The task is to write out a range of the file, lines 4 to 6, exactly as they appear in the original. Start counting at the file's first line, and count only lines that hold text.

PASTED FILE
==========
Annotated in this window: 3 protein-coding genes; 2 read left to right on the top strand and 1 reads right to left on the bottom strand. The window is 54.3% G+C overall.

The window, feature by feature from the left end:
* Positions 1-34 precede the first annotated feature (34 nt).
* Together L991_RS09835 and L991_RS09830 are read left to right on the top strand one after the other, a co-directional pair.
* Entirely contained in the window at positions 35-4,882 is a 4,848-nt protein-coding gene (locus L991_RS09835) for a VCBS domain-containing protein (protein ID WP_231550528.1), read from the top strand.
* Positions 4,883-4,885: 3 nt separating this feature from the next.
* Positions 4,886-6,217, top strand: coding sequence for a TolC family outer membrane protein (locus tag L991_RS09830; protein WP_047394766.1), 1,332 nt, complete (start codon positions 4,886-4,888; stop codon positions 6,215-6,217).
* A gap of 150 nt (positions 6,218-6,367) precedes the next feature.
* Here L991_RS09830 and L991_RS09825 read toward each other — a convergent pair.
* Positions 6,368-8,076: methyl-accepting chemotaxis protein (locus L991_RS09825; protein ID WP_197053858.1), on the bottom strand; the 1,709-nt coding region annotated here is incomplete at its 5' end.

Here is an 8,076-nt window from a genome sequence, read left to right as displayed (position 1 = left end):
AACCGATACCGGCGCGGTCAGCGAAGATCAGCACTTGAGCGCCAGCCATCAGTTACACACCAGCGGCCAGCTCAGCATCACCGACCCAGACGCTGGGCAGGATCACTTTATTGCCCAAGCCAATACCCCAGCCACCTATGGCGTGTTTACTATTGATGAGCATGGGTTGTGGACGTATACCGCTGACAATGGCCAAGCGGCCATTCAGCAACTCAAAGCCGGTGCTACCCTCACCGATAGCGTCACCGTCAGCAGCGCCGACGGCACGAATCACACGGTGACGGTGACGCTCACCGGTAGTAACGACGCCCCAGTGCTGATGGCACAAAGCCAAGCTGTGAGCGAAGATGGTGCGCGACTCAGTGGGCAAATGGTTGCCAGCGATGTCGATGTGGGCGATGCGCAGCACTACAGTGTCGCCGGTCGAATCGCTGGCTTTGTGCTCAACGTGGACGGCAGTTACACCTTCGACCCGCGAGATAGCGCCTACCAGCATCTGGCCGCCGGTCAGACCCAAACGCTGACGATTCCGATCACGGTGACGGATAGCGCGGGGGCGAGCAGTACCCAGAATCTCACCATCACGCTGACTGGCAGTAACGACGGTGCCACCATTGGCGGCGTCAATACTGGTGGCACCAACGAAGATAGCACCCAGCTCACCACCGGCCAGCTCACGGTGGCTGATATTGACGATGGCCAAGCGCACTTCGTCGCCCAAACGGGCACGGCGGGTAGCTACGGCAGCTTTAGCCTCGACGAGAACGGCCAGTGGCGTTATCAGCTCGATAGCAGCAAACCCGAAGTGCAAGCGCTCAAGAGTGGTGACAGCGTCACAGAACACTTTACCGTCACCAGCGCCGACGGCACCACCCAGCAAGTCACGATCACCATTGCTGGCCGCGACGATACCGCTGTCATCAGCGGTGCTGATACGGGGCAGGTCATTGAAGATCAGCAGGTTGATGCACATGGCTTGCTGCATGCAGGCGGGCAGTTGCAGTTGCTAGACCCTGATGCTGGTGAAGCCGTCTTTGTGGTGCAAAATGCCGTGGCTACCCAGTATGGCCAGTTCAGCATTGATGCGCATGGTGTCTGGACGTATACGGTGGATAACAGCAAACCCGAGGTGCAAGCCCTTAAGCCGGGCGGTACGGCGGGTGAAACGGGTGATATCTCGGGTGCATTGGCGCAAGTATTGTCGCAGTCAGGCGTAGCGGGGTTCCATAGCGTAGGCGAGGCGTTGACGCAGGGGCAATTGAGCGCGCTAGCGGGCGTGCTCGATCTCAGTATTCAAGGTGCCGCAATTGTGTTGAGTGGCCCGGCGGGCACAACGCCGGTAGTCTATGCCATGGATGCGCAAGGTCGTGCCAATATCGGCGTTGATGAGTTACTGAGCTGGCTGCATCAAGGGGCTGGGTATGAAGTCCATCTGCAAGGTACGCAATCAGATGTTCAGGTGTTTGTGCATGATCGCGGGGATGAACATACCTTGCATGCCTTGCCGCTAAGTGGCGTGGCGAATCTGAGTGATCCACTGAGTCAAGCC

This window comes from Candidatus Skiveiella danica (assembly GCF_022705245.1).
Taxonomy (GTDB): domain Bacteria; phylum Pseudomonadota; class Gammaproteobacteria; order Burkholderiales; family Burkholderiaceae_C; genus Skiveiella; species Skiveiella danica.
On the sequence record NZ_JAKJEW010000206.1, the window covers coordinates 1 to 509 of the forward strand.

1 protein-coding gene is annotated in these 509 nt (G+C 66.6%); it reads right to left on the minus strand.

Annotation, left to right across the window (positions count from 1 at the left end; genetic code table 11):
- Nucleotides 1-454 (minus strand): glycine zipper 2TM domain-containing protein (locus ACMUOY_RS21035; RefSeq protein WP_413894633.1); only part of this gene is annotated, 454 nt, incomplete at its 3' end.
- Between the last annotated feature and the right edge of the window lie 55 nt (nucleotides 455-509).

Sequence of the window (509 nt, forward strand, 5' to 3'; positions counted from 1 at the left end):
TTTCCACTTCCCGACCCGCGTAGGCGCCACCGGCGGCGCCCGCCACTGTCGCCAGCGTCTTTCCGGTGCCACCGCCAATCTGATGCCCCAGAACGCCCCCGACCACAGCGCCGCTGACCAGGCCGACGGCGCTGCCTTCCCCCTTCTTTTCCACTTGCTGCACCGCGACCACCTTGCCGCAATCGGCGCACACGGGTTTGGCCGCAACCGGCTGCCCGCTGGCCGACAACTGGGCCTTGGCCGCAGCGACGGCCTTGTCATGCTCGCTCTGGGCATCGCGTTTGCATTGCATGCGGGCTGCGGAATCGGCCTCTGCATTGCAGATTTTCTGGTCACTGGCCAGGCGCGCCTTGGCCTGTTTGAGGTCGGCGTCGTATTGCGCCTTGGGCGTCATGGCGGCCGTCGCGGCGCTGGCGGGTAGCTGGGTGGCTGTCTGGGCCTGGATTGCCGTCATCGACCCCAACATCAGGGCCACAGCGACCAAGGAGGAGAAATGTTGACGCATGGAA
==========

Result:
* Together L991_RS09835 and L991_RS09830 are read left to right on the top strand one after the other, a co-directional pair.
* Entirely contained in the window at positions 35-4,882 is a 4,848-nt protein-coding gene (locus L991_RS09835) for a VCBS domain-containing protein (protein ID WP_231550528.1), read from the top strand.
* Positions 4,883-4,885: 3 nt separating this feature from the next.